Pound's A Draft of XXX Cantos has a close relation to this fantasy of a "radiant world," with actual landscapes constantly overlaid by allusions to a composite, mythological landscape which reduce the specificity of particular places. The dominant effect is of things refracted through another medium-like "the glass seen under water, the form that seems a form seen in a mirror," the divinities which animate this landscape are perceived at one remove, partially dissolved in an ambient medium of air and water. The metamorphoses of Canto II, for example, reveal "Beasts like shadows in glass", (59) "the coral face under wave-tinge" (II/9), and "glass wave over Tyro" (II/10), while other Cantos conjure with "the faceted air" (XX/92), "The leaves cut on the air" (XXI/99), and "the trees melted in air" (XXIX/146). The effect is somewhat akin to what Michel Foucault terms the "virtual space" of the mirror: "it makes this place that I occupy at the moment when I look at myself in the glass at once absolutely real, connected with the space that surrounds it, and absolutely unreal, since in order to be perceived it has to pass through this virtual point which is over there." (60) Before long, Pound's visionary landscape becomes familiar, with its flashes of colour, "the stair of gray stone/the passage clean-squared in granite" (XVI/69), the "hills under light" (XVII/77), and its hovering, suspended presences. Duncan's sense of a motif of a "return" is everywhere in evidence, as Pound quickly establishes particular rhythms of disclosure. Canto II, in fact, provides many of the key rhythmic signatures which would haunt the work as a whole, with its spondaic compounds ("pad-foot," "lynx-purr," and so on) combining with an incantatory use of the present tense to produce a space in which the mind can free itself from the dense particularity of the historical materials which press upon it. Objects are clearly presented, but in a curious movement of distantiation are somehow withheld, situated "over there," in Foucault's phrase-"Nor bird-cry, nor any noise of waving moving,/Nor splash of porpoise, nor any noise of wave moving" (XVII/76--and in one of Pound's favourite locutions, we have the "Sand as of malachite" (but not of malachite), "the turf clear as on hills under light" (XVII/77) and "Sound: as of the nightingale too far off to be heard" (XX/90). Strong deictic markers--"there," "now"--insist on the presentness of the moment even as the details of the landscape are partially withdrawn--"the light now, not of the sun" (XVII/76), and so on. While the the passage seems to exemplify Pound's ideal of visionary perception and what he calls "the welding of word and thing," it also has something elusive about it, something that escapes the order of clearly determined meaning that Pound has tended to associate with the visual analogy. Clearly realised as this landscape is, it contains something else, something that seems to lie just out of range, something that complicates and perhaps undermines the kind of clarity at which the writing seems to aim.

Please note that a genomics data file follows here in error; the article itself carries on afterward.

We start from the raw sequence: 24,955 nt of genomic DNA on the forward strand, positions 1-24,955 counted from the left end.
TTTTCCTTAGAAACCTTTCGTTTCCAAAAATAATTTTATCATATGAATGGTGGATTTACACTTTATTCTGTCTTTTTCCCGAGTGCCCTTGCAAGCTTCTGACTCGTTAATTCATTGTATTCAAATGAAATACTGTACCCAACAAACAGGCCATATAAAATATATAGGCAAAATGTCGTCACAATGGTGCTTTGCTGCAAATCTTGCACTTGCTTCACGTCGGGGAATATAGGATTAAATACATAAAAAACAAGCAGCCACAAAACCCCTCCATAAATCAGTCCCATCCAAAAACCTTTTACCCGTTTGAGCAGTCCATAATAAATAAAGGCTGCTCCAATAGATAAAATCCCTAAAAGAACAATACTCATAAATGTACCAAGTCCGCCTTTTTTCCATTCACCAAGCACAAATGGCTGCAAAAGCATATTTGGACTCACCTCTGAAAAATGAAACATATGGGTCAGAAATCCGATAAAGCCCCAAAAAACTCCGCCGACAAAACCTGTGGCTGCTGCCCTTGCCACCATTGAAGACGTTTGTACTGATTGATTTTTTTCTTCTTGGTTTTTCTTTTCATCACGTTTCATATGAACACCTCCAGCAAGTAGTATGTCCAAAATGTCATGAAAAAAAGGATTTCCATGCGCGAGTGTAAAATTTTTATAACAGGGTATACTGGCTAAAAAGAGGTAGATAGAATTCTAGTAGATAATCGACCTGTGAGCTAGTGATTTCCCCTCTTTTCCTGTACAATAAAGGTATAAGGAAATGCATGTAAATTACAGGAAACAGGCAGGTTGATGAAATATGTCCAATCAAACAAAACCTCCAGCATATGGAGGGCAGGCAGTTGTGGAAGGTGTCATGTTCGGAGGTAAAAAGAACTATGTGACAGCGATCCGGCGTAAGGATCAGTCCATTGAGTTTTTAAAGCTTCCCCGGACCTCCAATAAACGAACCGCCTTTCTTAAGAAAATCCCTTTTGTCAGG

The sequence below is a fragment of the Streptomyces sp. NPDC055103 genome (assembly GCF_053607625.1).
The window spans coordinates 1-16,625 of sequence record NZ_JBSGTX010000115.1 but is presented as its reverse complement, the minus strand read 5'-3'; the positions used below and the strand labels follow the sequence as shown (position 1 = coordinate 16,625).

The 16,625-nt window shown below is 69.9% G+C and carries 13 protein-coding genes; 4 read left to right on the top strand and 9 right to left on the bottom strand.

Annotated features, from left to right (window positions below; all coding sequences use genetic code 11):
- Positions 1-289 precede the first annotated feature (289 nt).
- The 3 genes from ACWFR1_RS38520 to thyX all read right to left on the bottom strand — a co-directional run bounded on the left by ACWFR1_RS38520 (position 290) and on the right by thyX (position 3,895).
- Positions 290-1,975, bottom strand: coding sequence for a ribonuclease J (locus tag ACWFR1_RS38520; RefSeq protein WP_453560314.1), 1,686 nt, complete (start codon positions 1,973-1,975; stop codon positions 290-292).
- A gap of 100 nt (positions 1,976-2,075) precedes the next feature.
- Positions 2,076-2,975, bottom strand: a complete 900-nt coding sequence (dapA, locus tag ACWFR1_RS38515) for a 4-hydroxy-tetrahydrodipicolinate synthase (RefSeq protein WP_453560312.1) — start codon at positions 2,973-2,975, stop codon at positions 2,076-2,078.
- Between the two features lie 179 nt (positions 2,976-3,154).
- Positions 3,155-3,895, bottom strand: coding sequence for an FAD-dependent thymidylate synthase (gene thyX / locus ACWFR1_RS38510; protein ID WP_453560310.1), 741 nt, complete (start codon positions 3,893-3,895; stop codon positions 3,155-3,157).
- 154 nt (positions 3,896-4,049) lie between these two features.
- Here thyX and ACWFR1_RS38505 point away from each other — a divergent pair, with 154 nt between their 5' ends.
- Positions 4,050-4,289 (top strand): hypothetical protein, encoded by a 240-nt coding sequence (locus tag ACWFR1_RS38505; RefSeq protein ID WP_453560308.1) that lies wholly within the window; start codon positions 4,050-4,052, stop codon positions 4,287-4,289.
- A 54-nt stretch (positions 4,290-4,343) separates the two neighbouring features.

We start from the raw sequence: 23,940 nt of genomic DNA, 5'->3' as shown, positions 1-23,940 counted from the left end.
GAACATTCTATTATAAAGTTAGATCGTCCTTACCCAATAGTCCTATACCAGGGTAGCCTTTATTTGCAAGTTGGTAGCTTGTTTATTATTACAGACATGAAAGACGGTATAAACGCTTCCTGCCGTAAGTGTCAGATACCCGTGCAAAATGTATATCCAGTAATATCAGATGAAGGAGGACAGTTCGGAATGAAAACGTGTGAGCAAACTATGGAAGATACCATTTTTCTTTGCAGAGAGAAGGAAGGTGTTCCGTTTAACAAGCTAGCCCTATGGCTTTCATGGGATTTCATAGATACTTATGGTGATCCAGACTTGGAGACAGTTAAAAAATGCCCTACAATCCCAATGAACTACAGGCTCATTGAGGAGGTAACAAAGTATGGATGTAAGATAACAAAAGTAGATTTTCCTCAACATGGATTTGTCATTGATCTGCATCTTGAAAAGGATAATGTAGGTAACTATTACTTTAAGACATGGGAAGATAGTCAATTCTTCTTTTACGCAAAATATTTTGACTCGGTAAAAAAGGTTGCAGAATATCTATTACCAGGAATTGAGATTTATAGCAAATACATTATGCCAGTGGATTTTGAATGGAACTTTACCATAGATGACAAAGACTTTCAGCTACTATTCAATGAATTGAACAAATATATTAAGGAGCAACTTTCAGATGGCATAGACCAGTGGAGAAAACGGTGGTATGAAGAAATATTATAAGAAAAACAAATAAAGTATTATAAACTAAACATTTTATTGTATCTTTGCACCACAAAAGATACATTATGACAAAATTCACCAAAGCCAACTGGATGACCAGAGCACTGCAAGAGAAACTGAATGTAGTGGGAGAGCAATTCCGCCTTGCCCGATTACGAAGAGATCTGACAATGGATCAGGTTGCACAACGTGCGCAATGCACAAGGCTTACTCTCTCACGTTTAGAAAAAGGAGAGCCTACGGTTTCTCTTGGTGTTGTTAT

This "something" might be defined in a word Pound himself uses, "melopoeia." The term is one of three announced in his 1931 pamphlet called How to Read: there we have logopoiea, "the dance of the intellect among words"; phanopoeia, the "casting of images upon the visual imagination," and finally melopoeia, wherein, Pound, says, "the words are charged, over and above their plain meaning, with some musical property, which directs the bearing or trend of that meaning." (61) Perhaps more surprisingly in view of his emphasis on verbal precision, Pound goes on to note that melopoeia amounts to "a force tending often to lull, or distract the reader from the exact sense of the language. It is poetry on the borders of music, and music is perhaps the bridge between consciousness and the unthinking sentient or even insentient universe." (62) It was precisely this tendency of melopoeia to produce a sort of deflection of the visual sense which Wyndham Lewis derided as "swinburnian" in Canto XVII. Yet accurate as the description is, it also reminds us that Lewis, a man very much of the eye rather than the ear, was not attuned, as Pound was, to the range of rhythmic and phonetic variations hidden within the voluminous folds of the Swinburnian oeuvre. For along with his often excessive indulgence in alliteration, Swinburne's handling of clauses worked at once to suspend grammatical closure (63) and to create through echo and phrasal parallelism highly charged rhythmic units which, like many of the lines in Pound's early Cantos, combined precision of designation with a kind of countervailing negativity. A couple of examples will have to suffice, but the intimation of Poundian gestures seems clear enough: "Blossom of branches, and on each high hill/ Clear air and wind', and 'Knew the fluttering wind, the fluttered foliage,/Shaken fitfully, full of sound and shadow" (64); and from Atalanta, "Sun, and clear light among green hills, and day/ Late risen and long sought after" (compare Pound's "Light: and the first light, before ever dew was fallen" [III/11]). And again, other lines from Atalanta: "There in cold remote recesses/ That nor alien eyes assail, Feet, nor imminence of wings,/ Nor a wind nor any tune." (65) One could multiply such examples, but they show, I think, that Pound had absorbed from Swinburne a rhythm and clarity of phrasing which he never properly acknowledged in his essay on the poet's work.